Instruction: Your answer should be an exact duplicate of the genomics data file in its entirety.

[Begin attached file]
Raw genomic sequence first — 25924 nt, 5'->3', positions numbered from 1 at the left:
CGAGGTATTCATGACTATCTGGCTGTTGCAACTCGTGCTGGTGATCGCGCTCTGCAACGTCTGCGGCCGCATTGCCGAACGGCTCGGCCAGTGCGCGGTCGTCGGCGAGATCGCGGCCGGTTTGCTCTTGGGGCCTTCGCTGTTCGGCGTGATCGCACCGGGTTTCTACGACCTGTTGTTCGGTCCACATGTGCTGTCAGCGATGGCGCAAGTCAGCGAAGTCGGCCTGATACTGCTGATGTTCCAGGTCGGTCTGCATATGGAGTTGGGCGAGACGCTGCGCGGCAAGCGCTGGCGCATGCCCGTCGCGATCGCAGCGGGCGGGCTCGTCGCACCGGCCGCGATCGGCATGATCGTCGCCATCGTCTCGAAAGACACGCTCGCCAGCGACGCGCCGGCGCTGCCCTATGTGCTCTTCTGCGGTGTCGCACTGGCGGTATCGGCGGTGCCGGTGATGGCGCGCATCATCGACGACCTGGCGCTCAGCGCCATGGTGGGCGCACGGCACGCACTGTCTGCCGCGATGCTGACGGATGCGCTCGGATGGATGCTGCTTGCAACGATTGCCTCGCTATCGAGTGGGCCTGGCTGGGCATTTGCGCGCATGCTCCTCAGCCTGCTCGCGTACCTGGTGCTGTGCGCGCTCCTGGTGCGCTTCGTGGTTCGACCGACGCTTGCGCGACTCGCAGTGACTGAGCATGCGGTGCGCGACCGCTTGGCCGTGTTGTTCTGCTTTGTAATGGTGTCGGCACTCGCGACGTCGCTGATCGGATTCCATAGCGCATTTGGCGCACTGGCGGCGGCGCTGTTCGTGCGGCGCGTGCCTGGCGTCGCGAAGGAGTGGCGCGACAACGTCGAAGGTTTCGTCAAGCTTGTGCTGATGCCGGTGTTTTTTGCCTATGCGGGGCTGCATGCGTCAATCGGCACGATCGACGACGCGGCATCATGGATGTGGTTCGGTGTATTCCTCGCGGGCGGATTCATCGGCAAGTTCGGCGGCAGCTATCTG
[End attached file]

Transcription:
Raw genomic sequence first — 25924 nt, 5'->3', positions numbered from 1 at the left:
CGAGGTATTCATGACTATCTGGCTGTTGCAACTCGTGCTGGTGATCGCGCTCTGCAACGTCTGCGGCCGCATTGCCGAACGGCTCGGCCAGTGCGCGGTCGTCGGCGAGATCGCGGCCGGTTTGCTCTTGGGGCCTTCGCTGTTCGGCGTGATCGCACCGGGTTTCTACGACCTGTTGTTCGGTCCACATGTGCTGTCAGCGATGGCGCAAGTCAGCGAAGTCGGCCTGATACTGCTGATGTTCCAGGTCGGTCTGCATATGGAGTTGGGCGAGACGCTGCGCGGCAAGCGCTGGCGCATGCCCGTCGCGATCGCAGCGGGCGGGCTCGTCGCACCGGCCGCGATCGGCATGATCGTCGCCATCGTCTCGAAAGACACGCTCGCCAGCGACGCGCCGGCGCTGCCCTATGTGCTCTTCTGCGGTGTCGCACTGGCGGTATCGGCGGTGCCGGTGATGGCGCGCATCATCGACGACCTGGCGCTCAGCGCCATGGTGGGCGCACGGCACGCACTGTCTGCCGCGATGCTGACGGATGCGCTCGGATGGATGCTGCTTGCAACGATTGCCTCGCTATCGAGTGGGCCTGGCTGGGCATTTGCGCGCATGCTCCTCAGCCTGCTCGCGTACCTGGTGCTGTGCGCGCTCCTGGTGCGCTTCGTGGTTCGACCGACGCTTGCGCGACTCGCAGTGACTGAGCATGCGGTGCGCGACCGCTTGGCCGTGTTGTTCTGCTTTGTAATGGTGTCGGCACTCGCGACGTCGCTGATCGGATTCCATAGCGCATTTGGCGCACTGGCGGCGGCGCTGTTCGTGCGGCGCGTGCCTGGCGTCGCGAAGGAGTGGCGCGACAACGTCGAAGGTTTCGTCAAGCTTGTGCTGATGCCGGTGTTTTTTGCCTATGCGGGGCTGCATGCGTCAATCGGCACGATCGACGACGCGGCATCATGGATGTGGTTCGGTGTATTCCTCGCGGGCGGATTCATCGGCAAGTTCGGCGGCAGCTATCTG